Re: Theos-World How does one discern
Mar 01, 2002 02:04 PM
Your comments point to a familiar problem, that of the lower ego.
Surely, if a person is the center of a movement, especially one whose
focus is spirituality, the temptations and tests regarding lower ego
are enormous. With everyone following his every word, extolling his
excellence, it would take a well-developed sense of humility and self-
control to remain true to the message and not fall prey to
megalomania, as you put it.
It is very important to remember, however, that one person's leader
or teacher, while maybe not the one we would choose, is nevertheless
the one that person reveres and follows. There are many paths to true
learning and true knowledge. None of us has the right to denigrate
the ideals of another. We just don't know what lessons that person
needs to learn, what configuration of forces has brought him to the
situation he occupies. Aspiration is a precious quality, and we can
be sure that all will find the way to the one reality eventually, and
that each is treading the path that belongs to him.
More important for the sincere student, whatever the discipline he
follows, is to work sincerely and persistently within that
discipline, with tolerance of all other ways. All opinions and points
of view reflect facets of the one reality, and all have their place
in the general scheme of our collective life.
On 1 Mar 2002 at 18:25, redrosarian wrote:
> Dear Adelasie,
> It's interesting that you brought up the value of selflessness
> because it is a valuable characteristic to gauge a potential
> teacher's authenticity. As one teacher stated, selfishness is
> Satan's other name. Selfishness is one of the qualities that
> separates the light from the dark.
> Understanding human psychology is also another good subject for the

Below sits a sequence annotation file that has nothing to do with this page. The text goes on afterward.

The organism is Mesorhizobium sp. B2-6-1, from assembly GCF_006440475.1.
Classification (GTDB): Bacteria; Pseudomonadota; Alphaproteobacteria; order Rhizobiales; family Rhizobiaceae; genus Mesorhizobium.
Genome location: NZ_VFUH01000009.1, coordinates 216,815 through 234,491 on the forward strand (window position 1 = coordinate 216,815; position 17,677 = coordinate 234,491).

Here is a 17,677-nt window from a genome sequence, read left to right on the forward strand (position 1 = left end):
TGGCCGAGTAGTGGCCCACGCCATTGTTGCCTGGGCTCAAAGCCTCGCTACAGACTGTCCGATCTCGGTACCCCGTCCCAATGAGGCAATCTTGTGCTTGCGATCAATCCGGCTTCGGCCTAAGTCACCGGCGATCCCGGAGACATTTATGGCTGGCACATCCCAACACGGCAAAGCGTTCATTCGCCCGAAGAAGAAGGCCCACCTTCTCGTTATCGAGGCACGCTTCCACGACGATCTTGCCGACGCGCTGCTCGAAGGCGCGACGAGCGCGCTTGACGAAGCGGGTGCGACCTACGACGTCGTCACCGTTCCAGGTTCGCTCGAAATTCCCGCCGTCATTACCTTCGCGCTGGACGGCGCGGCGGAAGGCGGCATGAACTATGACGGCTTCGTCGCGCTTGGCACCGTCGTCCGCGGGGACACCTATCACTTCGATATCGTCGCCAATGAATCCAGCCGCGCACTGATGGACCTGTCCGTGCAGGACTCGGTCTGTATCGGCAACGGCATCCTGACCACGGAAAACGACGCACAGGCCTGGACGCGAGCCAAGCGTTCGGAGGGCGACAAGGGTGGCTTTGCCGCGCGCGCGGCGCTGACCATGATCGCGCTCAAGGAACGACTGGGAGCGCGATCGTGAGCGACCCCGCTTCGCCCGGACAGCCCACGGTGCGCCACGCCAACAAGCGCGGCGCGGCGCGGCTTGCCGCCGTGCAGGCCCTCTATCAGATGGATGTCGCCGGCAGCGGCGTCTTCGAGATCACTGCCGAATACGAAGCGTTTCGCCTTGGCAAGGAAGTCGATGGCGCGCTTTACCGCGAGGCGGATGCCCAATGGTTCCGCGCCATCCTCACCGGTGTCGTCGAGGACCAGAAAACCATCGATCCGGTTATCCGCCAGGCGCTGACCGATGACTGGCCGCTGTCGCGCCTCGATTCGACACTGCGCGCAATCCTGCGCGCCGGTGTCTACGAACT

> serious student. The most prevalent ones I have found regarding
> messengers, mediators and mediums are narcissistic personality
> disorder, paranoid schizophrenia, megalomania and multiple personality
> disorder. I've known some "messengers" who have insisted that they
> are not mediums but mediators. Then again, you have those
> "goody-goody" people with their "airy-fairy" attitudes who are still
> trapped in maya, glamors and illusions believing that they truly are
> messengers of light. As far as I'm concerned, it could be entirely
> possible for mediators to fall prey to certain mental disorders
> because of their egos, vanities, and pride.
> Knowing what one is dealing with can help one discern the difference
> between the Sons of Light who are on the right-hand path and the
> Brothers of the Shadow who are on the left-hand path.
> According to The Occult Glossary by G. de Purucker, "...The Brothers
> of the Shadow...stand in sharp and notable contrast with the white
> magicians or the Sons of Light who follow the pathway of self-
> renunciation, self-sacrifice, self-conquest, perfect self-control, and
> an expansion of the heart and mind and consciousness in love and
> service for all that lives."
> "The existence and aims of the Brothers of the Shadow are essentially
> selfish. It is commonly, but erroneously, supposed that the Brothers
> of the Shadow are men and women always of unpleasant or displeasing
> personal appearance, and no greater error than this could possibly be
> made. Multitudes of human beings are unconsciously treading the path
> of the shadows and, in comparison with these multitudes, it is
> relatively only a few who self-consciously lead and guide with subtle
> and nefast intelligence this army of unsuspecting victims of maya. The
> Brothers of the Shadow are often highly intellectual men and women,
> frequently individuals with apparent great personal charm, and to the
> ordinary observer, judging from their conversation and daily works,
> are fully as well able to "quote scripture" as are the Angels of
> Oftentimes, knowledge comes through first-hand experience as you have
> stated previously, "I would say that the first step is to accept
> responsibility for our process. If we are serious students, applying
> our lessons to our own lives and beings, we discover through
> experience what 'works' and what does not."
> Monica N. Suzuki
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